The fourth seal affects “a fourth of the earth” and the trumpets destroy a third (8:7,8,10,12), and the bowls destroy completely. This shows the increasing intensity of the 3 cycles of judgment.

6:9       The fifth seal reveals an altar in heaven (probably near God’s throne) under which are the souls of the faithful martyrs. The untimely deaths of the martyrs on earth are from God’s perspective a sacrifice on the altar of heaven. Now their souls are kept in safety near the throne of glory.

Their death was for God’s Word and for testimony of their faith. Jesus teaches that to be a disciple, a man must “take up his cross” (Mt 10:38; 16:24) meaning not only that he must bear the burden of persecution but also that he must be willing to die in martyrdom.

6:10     Divine vindication is retribution, not revenge. The difference is important to note. God will not act in revenge which comes out of bitterness. However, God will repay and punish the wicked for their own actions. The term “inhabitants of the earth” in Revelation is a designation for the human race in hostility to God (3:10; 8:13; 11:10; 13:8,12; 17:2; 17:8).

6:11     White robes are symbols of blessedness and purity. Some believe these are spiritual or glorified bodies that are given to the martyrs ahead of time as a token of special honour.

The martyrs are told to wait a little longer as there are other martyrs who will be killed before the end. God governs the world according to a predetermined time schedule. “Until their number is completed” is another way of saying that “until God’s appointed time has arrived.” It does not mean that God decided on a random number and then wait for the completion of this number.

6:12     The sixth seal is the beginning of the great cosmic disturbance. The earthquake was a regular feature of divine visitation (Ex 19:18; Isa 2:19). The sun turns black like rough cloth made from the hair of a black goat; such cloth was worn in times of mourning. The moon turns red probably as a result of whatever in the atmosphere that caused the sun to be darkened.

6:13     The stars of heaven, perhaps comets, are pictured as falling to the earth.

6:14     The sky, mountains and islands were displaced; these drive people in terror to hide.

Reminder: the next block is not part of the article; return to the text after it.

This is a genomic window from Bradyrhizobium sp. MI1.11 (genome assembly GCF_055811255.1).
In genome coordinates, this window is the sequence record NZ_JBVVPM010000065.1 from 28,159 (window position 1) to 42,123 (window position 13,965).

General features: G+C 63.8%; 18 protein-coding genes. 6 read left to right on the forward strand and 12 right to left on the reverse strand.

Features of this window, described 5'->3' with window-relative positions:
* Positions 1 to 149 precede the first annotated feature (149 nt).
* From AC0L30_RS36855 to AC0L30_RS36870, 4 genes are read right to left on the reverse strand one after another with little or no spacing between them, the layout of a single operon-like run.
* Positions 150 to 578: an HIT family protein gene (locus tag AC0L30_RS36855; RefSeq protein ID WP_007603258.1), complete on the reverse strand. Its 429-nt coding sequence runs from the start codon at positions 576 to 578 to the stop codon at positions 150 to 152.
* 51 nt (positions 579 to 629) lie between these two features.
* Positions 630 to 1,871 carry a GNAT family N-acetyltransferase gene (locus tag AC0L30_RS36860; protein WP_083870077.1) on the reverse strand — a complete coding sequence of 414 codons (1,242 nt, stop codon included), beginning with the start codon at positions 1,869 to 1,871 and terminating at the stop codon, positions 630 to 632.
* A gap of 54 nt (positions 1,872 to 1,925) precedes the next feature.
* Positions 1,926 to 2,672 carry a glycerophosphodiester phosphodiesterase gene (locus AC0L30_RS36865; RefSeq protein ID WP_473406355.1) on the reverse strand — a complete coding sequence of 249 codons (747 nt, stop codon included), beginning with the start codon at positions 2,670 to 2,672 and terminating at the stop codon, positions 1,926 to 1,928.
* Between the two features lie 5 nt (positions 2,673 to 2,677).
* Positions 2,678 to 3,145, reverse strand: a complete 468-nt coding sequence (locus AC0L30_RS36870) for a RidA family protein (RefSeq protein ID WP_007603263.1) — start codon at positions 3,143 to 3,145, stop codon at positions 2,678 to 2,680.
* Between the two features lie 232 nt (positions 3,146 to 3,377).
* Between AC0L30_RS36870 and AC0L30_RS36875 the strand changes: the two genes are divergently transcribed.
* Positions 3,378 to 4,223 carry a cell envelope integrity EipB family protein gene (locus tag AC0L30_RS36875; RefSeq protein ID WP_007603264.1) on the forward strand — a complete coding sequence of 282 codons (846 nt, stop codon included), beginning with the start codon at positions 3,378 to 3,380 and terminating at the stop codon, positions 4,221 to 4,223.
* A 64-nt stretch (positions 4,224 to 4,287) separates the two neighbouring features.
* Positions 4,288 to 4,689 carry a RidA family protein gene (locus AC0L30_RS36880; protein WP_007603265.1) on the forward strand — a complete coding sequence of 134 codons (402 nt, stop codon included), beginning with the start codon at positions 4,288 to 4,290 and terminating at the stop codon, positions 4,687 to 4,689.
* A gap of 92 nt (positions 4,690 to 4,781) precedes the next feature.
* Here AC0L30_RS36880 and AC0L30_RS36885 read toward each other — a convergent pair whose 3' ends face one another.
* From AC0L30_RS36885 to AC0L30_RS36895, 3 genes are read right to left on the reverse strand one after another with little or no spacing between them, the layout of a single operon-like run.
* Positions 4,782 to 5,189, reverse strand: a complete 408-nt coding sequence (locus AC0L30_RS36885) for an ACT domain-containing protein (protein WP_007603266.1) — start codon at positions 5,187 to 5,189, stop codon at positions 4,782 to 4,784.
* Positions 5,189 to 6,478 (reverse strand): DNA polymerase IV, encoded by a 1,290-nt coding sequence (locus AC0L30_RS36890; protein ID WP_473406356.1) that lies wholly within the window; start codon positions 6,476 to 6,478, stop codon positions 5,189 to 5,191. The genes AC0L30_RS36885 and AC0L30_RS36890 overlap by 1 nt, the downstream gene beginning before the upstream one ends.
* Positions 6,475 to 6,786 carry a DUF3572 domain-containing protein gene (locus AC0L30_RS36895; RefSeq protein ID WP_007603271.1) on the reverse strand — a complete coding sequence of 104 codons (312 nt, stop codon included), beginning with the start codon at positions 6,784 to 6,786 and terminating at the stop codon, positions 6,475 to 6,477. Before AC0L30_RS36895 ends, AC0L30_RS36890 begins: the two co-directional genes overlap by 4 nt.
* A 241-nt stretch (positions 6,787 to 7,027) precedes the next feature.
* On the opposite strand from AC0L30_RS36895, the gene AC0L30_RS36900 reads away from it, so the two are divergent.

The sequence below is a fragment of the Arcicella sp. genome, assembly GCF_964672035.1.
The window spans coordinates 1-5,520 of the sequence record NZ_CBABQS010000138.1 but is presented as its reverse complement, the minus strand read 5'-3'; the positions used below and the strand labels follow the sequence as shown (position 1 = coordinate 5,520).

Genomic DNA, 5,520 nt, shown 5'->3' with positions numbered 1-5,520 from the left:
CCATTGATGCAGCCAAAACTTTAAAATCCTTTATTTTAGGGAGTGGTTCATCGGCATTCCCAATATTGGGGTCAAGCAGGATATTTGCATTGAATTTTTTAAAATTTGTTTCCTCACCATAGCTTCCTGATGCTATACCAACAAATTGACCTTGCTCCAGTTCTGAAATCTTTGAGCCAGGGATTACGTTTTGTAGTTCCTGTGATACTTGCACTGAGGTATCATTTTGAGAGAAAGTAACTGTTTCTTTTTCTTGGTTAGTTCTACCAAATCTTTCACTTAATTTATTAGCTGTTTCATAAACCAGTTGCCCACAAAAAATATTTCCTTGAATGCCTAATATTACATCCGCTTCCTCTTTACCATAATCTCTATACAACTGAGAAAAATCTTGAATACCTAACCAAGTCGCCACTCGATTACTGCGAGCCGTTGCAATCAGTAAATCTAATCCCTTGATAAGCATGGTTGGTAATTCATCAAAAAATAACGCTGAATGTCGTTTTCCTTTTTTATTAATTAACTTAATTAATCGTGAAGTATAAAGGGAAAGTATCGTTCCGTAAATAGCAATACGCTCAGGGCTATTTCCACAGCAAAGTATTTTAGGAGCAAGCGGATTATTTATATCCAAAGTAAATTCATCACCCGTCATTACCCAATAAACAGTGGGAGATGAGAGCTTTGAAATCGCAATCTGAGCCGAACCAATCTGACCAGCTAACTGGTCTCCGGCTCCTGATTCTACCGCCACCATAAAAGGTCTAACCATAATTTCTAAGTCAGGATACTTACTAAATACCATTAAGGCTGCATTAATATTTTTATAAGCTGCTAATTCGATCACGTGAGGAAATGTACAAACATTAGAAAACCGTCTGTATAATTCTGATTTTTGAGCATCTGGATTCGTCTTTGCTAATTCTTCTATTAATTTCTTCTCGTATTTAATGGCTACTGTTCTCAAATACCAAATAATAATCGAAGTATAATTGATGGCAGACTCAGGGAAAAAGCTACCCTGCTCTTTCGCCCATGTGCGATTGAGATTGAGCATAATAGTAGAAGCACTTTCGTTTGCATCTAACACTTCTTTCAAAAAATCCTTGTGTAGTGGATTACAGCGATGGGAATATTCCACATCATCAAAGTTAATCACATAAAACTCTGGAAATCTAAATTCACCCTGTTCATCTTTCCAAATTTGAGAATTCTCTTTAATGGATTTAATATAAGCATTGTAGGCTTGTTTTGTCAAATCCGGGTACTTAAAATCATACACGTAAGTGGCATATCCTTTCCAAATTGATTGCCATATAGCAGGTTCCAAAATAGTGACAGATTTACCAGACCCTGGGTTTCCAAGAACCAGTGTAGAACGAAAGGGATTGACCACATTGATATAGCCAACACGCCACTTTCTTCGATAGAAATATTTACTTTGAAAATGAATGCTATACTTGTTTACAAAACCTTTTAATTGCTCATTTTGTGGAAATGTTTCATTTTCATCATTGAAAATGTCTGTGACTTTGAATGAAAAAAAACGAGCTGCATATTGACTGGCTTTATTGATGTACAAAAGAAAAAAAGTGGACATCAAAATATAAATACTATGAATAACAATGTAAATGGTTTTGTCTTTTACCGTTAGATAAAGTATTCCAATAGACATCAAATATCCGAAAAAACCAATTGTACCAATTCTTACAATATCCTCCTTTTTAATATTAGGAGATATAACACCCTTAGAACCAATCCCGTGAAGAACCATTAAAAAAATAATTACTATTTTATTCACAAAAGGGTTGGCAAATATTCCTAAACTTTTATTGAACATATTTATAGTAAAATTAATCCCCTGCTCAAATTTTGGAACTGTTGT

6:15     The day of the Lord will be a day of terror for the unrighteous. At God’s judgment, there is no differences between people from different ranks. No money or power can save people from God’s wrath. The 7 groups stress the idea of completeness.

6:16     The people are so terrified that they flee to the mountains and cry for death rather than standing before the judgment of God and the wrath of the Lamb. For the non-unbeliever, the terror of death is for the darkness of the unknown fate and for the awareness of the coming judgment.

6:17     The wrath of God is both a present reality (Ro 1:18) and an eschatological event (Rev 19:15). It is not God’s personal vindictiveness. It is rather the response of God’s holiness to persistent and impenitent wickedness which we see everyday and everywhere in the world.


        Today, in democratic contries, secular people try to expel God from the public square. In Muslim and communist countries, Christians are persecuted and killed. Many Christians ask the same question that the martyrs asked, “How long?” We need to pray that Christ will come back soon but we also need to accept that God has His own optimal timing and He controls human destiny.

        It is possible that some of the events activated by the breaking of the seals are already under way today. We need to feel the urgency of spreading the gospel and serving God in these last days.